The people in this photo - all women and young children - lived in Nakajima-honmachi, the place that is now the Hiroshima Memorial Peace Park. The flash from the blast sent temperatures as high as 3,000 degrees C, completely obliterating them. There were no bodies to recover. (Photo provided by Mr. Noboru Katayama)

In their own words:

“The average age of the Hibakusha now exceeds 80. It is our strong desire to achieve a nuclear weapon-free world in our lifetime, so that succeeding generations of people will not see hell on earth ever again. You, your families and relatives, or any other people, should not be made Hibakusha again.”

These heartfelt words are having an impact: people from around the world have added their voices to those of the Hibakusha, and the call for a nuclear-free future continues to build.

President Obama amplified this message when he met with some of the survivors in Hiroshima in May, the first time a sitting President has ever done so. He spoke of them, and of all those who died in the horrific aftermath of the bombings when he said:

“Their souls speak to us. They ask us to look inward, to take stock of who we are, and what we might become… (there) is a future we can choose, a future in which Hiroshima and Nagasaki are known not as the dawn of atomic warfare, but as the start of our own moral awakening.”

Monks pray beside the A-Bomb Dome Memorial during the 60th Anniversary of the Hiroshima Atomic Bombing in 2005.

It is of course, not enough that we reject only nuclear warfare. As humans, we have to strive to reject violence of all kinds, to find and embrace peaceful ways to resolve our conflicts. But this week, as we join our hands and voices with the Hibakusha and call for the abolishment of all nuclear weapons, we make a start, and in a small way we pay homage to all those who have gone before us, irreparably impacted by the devastations of war.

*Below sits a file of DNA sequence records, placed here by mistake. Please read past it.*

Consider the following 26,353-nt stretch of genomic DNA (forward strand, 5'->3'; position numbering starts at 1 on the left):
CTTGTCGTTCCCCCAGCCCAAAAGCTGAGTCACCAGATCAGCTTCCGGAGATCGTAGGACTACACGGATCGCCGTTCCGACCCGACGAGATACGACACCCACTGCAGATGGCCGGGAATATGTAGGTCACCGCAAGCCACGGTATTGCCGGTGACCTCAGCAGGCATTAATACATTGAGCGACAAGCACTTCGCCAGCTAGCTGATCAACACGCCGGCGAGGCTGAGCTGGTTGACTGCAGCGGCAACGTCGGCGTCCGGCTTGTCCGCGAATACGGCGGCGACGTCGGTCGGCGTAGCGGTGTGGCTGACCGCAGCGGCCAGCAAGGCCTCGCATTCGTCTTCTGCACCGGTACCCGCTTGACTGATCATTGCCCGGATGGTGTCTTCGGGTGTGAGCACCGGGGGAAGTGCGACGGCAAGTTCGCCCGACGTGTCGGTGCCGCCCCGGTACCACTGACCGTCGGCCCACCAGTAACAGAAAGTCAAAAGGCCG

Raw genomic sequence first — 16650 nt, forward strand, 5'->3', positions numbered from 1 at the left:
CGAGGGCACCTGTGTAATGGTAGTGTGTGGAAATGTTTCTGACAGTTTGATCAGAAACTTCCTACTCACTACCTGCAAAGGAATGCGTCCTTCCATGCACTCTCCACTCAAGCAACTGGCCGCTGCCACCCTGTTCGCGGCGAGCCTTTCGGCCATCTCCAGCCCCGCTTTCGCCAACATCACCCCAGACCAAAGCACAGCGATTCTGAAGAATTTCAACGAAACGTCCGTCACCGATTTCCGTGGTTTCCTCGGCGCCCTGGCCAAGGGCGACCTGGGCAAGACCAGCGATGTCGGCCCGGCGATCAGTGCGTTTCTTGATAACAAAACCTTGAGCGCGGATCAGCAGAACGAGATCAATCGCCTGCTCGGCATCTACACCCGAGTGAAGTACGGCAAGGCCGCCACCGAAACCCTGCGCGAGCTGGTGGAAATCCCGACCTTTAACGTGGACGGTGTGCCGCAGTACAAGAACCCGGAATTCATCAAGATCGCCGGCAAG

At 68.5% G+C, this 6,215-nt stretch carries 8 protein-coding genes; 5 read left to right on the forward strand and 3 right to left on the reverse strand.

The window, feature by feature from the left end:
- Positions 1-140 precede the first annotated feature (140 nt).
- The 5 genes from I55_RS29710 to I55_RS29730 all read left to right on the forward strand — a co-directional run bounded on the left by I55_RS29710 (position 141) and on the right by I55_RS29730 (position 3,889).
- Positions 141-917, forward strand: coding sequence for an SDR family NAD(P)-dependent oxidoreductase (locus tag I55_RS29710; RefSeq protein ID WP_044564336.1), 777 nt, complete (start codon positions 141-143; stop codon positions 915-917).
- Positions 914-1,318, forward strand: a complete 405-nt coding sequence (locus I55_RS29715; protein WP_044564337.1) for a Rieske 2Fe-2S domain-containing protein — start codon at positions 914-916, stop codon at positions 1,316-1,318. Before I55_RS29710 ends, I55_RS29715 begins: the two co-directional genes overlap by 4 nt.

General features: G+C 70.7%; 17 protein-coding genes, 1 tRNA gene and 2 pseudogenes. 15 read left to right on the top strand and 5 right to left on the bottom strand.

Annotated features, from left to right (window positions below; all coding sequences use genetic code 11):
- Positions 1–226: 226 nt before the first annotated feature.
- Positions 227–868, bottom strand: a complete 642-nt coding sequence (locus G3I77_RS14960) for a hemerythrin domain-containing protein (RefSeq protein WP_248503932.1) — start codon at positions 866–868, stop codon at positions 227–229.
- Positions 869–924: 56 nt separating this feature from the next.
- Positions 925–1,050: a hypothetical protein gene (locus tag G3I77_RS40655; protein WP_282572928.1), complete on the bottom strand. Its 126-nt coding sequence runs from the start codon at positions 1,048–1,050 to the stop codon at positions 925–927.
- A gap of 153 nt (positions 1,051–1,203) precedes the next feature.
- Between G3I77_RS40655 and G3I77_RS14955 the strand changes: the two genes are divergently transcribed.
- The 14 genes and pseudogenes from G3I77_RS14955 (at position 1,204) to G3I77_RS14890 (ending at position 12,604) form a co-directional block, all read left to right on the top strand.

Add your voice.

Join Nihon Hidankyo, a local non-government organisation in Japan that is gathering signatures before September from people in Japan and around the world to deliver to the United Nations, calling for nuclear disarmament. Please email your name and address to <>

Tamara Stark is acting Executive Director of Greenpeace Japan.

Read more [Greenpeace international]

Uranium from Russia, with love

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N.Y. regulators approve clean energy standard with nuclear subsidies

(Reuters) - New York state energy regulators on Monday approved a plan to pay several upstate nuclear power plants up to $965 million over two years to keep the reactors in service and meet the state's carbon reduction goals.
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United Kingdom: Theresa May delayed Hinkley Point to revisit Chinese involvement

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China's nuclear power ambitions sailing into troubled waters

Associated Press: China's ambitions to become a pioneer in nuclear energy are sailing into troubled waters. Two state-owned companies plan to develop floating nuclear reactors, a technology engineers have been considering since the 1970s for use by oil rigs or island communities. Beijing is racing Russia, which started developing its own in 2007, to get a unit into commercial operation. In China's case, the achievement would be tempered by concern its reactors might be sent into harm's way to support oil exploration...